Do you think a ladybird is more beautiful than a locust? If you do, you probably also feel that the ladybird is “purer” than the locust, and this leads you to believe that it possesses more inherent moral worth. This, at least, is the conclusion of a new paper that inextricably links perceptions of purity, beauty, and moral standing for people as well as animals, and even landscapes and buildings.
Audrey Hepburn’s face and Notre-Dame cathedral in Paris. Darcy Bussell dancing the role of Princess Aurora in Sleeping Beauty and The Starry Night by Vincent van Gogh. All of these things, and more, are widely regarded as looking beautiful. Do we have, then, a “beauty centre” in the brain that responds to something that we find visually beautiful, no matter what it is? For almost two decades, psychologists and neuroscientists have been exploring this question, without reaching a consensus. Now a new meta-analysis of existing fMRI studies on almost 1,000 people concludes that no, our brains don’t have one “beauty centre” — but two.
Social isolation and fears for our family and friends, as well as ourselves, have all affected psychological wellbeing during the COVID-19 lockdown. But being unable to visit an art gallery, theatre or live music venues may also have taken its toll. According to new research by Peter Todderdell at the University of Sheffield and Giulia Poerio at the University Essex, such experiences contribute to wellbeing in a way that watching a sporting event, for example, does not. The pair’s new paper, published in Emotion, presents the first longitudinal examination of the effect of engaging with the “artistic imagination” — rather than actively taking part in an artistic endeavour — on wellbeing.
Photo: The serif font Jubilat was used on signs for Bernie Sanders’ 2016 presidential bid — though a new study suggests that sans serifs are generally seen as more liberal. Credit: Brett Carlsen/Getty Images.
Fonts can be very distinctive indeed. Even if robbed of their original context, it can be easy to identify the fonts used on the front of a Harry Potter book, adorning a Star Wars poster, or on the side of a Coca-Cola can, to name a few examples.
But particular fonts can also leave us with other impressions: the font used to brand a beloved book, for example, has different emotional connotations to the one you use to type emails. And according to new research in Communication Studies from Katherine Haenschen and Daniel Tamul at Virginia Tech, particular fonts may also carry some political connotations, too.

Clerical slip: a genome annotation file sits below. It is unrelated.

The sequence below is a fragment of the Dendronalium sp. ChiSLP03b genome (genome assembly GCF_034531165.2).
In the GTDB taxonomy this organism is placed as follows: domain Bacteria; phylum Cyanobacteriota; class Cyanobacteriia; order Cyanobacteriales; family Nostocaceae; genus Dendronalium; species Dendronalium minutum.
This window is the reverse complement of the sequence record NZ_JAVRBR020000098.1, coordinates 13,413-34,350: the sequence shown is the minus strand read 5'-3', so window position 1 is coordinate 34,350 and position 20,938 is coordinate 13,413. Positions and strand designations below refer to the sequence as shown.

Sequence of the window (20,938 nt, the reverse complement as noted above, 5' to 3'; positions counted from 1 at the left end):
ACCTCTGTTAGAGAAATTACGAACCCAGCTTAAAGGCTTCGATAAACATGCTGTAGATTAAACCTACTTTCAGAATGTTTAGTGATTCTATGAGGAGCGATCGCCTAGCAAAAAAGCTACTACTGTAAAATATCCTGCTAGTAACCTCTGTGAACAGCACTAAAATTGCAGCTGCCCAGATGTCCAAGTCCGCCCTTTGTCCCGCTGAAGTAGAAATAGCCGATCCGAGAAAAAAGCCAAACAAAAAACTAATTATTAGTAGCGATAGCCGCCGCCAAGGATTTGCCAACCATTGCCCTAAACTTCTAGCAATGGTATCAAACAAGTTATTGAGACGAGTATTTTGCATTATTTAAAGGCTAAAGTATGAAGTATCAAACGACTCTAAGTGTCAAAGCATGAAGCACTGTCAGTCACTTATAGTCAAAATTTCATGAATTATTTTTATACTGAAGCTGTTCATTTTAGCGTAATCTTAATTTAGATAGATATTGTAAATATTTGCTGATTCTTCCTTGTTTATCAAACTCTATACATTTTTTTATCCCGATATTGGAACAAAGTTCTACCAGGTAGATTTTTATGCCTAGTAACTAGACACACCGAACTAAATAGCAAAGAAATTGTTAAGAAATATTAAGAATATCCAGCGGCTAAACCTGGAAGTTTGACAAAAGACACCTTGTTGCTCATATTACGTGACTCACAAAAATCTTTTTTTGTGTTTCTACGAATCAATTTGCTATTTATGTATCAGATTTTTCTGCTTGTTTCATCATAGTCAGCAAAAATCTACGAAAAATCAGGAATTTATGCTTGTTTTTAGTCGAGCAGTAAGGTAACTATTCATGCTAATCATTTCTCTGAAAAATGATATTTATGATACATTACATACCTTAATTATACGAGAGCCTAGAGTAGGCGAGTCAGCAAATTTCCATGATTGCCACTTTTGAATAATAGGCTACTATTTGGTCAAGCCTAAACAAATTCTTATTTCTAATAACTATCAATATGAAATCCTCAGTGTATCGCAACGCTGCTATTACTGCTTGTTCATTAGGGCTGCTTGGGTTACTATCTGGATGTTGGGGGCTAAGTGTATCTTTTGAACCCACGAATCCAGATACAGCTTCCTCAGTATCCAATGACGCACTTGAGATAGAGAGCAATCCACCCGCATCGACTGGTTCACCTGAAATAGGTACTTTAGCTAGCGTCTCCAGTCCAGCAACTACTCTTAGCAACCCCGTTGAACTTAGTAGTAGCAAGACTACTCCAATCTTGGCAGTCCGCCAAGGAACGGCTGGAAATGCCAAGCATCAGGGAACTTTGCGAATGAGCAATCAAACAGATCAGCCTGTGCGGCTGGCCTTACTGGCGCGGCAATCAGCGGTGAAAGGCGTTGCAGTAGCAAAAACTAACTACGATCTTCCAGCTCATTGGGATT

Picture yourself sitting in a Zen garden, surrounded by low, rounded bushes and gravel raked into rippling swirls. Now imagine standing in front of a brutalist building, all straight lines and sharp edges. If you think you’d feel more relaxed in the Zen garden, there could be a low-level perceptual reason — one that could explain everything from why you’re far more likely to find a jagged script on the cover of a death metal album than on a romance novel, to why clouds and lullabies seem to go together.
The new study, published in Proceedings of the Royal Society B, suggests that we automatically associate variations in one particular property of images or sounds with variations in levels of emotional arousal. This gives us an instinctive understanding, just from the tone of someone’s voice or watching their movements, of whether they are angry or sad, excited or calm. But it seems that these associations between perception and emotion are so automatic and fundamental that we apply them to inanimate objects, as well.
Philosophers and mathematicians have long held that maths can be aesthetically pleasing. “Mathematics, rightly viewed, possesses not only truth, but supreme beauty,” wrote Bertrand Russell, while Carl Friedrich Gauss proclaimed that “The enchanting charms of this sublime science reveal themselves in all their beauty only to those who have the courage to go deeply into it”.
But a study published recently in Cognition suggests that even those whose lives don’t revolve around logic and numbers also have an appreciation for mathematical “beauty”. People tend to see similarities between mathematical proofs and certain paintings or pieces of music, the study finds, suggesting we all share an intuition for the aesthetics of mathematics.